Theophania Bogart has fled England, where her aristocratic father hanged himself in his cell while awaiting trial for murder.  She’s taken a new last name, moved to San Francisco, found an apartment, and opened a gift shop featuring luxury items for bed and bath.  She’s content in her new home, fervently trying to guard her privacy.  Then a death that occurs literally before her eyes changes everything.

Tim Callahan, Theo remarks in the opening sentence of The Man on the Washing Machine, was a petty thief, a cheat, and a bully.  He was also the neighborhood handyman, so going in and out of the various apartments gave him lots of opportunity for pilfering.  In fact, he stole a pair of earrings that belonged to Theo’s late mother, and even though she had gotten them back she never allowed him in her apartment again.

The San Francisco police department immediately suspects that someone pushed Callahan out of the third story window directly opposite Theo’s apartment, and Inspector Lichlyter starts to interrogate everyone in the immediate vicinity.  Since Theo is the only one who saw Callahan fall, she becomes the main object of the police inquiry, making her wonder just how much longer her background and her secret will be safe.

Distracted by the divisiveness of her neighborhood association’s meeting following Callahan’s death, Theo’s antenna for self-preservation slips a little, and when she returns from walking her dog Lucy she’s not paying as much attention as usual to her surroundings.  As she climbs up the back stairs to her apartment and opens the door to the utility room, her thoughts are wandering.  In the room’s bright overhead light she sees, to her complete astonishment, a man in a business suit standing on top of her washing machine.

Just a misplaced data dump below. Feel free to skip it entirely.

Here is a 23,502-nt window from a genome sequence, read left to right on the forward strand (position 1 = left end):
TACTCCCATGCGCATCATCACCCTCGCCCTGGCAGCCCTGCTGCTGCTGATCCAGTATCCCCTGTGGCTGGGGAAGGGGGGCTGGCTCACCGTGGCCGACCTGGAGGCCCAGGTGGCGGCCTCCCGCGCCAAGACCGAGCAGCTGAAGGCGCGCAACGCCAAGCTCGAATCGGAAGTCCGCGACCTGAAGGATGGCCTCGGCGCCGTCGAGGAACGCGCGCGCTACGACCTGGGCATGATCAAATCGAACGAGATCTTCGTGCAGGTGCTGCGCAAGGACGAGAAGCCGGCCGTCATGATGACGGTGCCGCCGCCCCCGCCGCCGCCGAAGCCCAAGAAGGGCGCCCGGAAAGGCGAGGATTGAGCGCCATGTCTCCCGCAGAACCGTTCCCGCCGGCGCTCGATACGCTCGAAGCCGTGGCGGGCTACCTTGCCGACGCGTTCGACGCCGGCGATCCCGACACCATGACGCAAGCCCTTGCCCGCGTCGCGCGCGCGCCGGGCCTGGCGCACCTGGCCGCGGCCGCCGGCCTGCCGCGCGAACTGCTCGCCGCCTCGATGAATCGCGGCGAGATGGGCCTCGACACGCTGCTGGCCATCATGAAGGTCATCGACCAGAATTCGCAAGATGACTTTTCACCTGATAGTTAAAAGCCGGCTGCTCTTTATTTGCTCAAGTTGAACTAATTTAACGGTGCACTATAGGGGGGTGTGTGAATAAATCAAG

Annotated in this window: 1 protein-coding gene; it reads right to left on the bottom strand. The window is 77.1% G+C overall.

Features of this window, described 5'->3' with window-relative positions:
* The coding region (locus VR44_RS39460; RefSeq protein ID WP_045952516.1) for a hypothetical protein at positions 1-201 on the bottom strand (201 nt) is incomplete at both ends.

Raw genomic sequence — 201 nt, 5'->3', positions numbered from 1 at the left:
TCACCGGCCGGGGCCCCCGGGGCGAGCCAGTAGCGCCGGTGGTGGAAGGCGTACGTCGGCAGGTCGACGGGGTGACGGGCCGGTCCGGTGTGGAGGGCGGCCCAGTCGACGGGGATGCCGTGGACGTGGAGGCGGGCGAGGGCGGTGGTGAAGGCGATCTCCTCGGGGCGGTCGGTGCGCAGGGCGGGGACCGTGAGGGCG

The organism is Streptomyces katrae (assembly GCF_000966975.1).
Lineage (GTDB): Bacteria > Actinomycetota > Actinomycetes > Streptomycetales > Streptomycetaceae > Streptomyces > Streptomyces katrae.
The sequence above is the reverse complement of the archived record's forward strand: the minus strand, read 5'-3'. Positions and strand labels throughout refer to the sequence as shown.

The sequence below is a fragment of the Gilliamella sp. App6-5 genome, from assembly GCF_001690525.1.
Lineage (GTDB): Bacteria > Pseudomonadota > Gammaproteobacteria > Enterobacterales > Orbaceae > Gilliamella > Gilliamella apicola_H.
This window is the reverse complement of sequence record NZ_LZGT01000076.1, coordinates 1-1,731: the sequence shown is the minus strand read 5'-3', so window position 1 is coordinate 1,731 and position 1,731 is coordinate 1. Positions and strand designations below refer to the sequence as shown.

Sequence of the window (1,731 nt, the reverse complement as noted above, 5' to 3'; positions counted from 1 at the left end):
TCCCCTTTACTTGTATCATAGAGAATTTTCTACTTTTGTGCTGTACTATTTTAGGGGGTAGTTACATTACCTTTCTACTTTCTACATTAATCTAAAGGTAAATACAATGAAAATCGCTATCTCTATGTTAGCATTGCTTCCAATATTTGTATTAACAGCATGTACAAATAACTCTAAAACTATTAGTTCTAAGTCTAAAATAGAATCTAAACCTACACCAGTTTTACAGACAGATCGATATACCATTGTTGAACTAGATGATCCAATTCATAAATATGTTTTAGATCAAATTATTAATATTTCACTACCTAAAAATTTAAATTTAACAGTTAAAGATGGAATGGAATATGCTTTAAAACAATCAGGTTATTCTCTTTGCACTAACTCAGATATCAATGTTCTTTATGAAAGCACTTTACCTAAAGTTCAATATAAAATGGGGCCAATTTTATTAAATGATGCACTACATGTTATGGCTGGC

Theo Bogart is a feisty heroine with a fascinating background.  Daughter of a wealthy English family, she was a well-known paparazza and had photographed celebrities around the world.  But she changed her life when she arrived in the United States, giving away her Christian Louboutin heels and Chanel handbags to charity and clothing herself in long-sleeved T-shirts and jeans.  She’s determined to stick to these changes and to her new name, but a second murder makes that even more difficult.

The Man on the Washing Machine won the 2015 Minatour Books/Mystery Writers of America prize for First Crime Novel.  It’s easy to see why.  Heroine Theo is delightful, smart, and determined to succeed in her new life.  And the mix of neighbors–her Japanese-American gardener, her gay best friend who is having romantic problems with his partner, her own business partner who seems to be more and more removed from the business–all add to the quirkiness around her.  And when a new neighbor enters the picture, with the possibility of a romance that Theo would like to avoid, things get really interesting.  All the characters and the author’s familiarity with the San Francisco scene make this debut novel stand out.

You can read more about Susan Cox at this web site.

Check out the complete Marilyn’s Mystery Reads at her web site.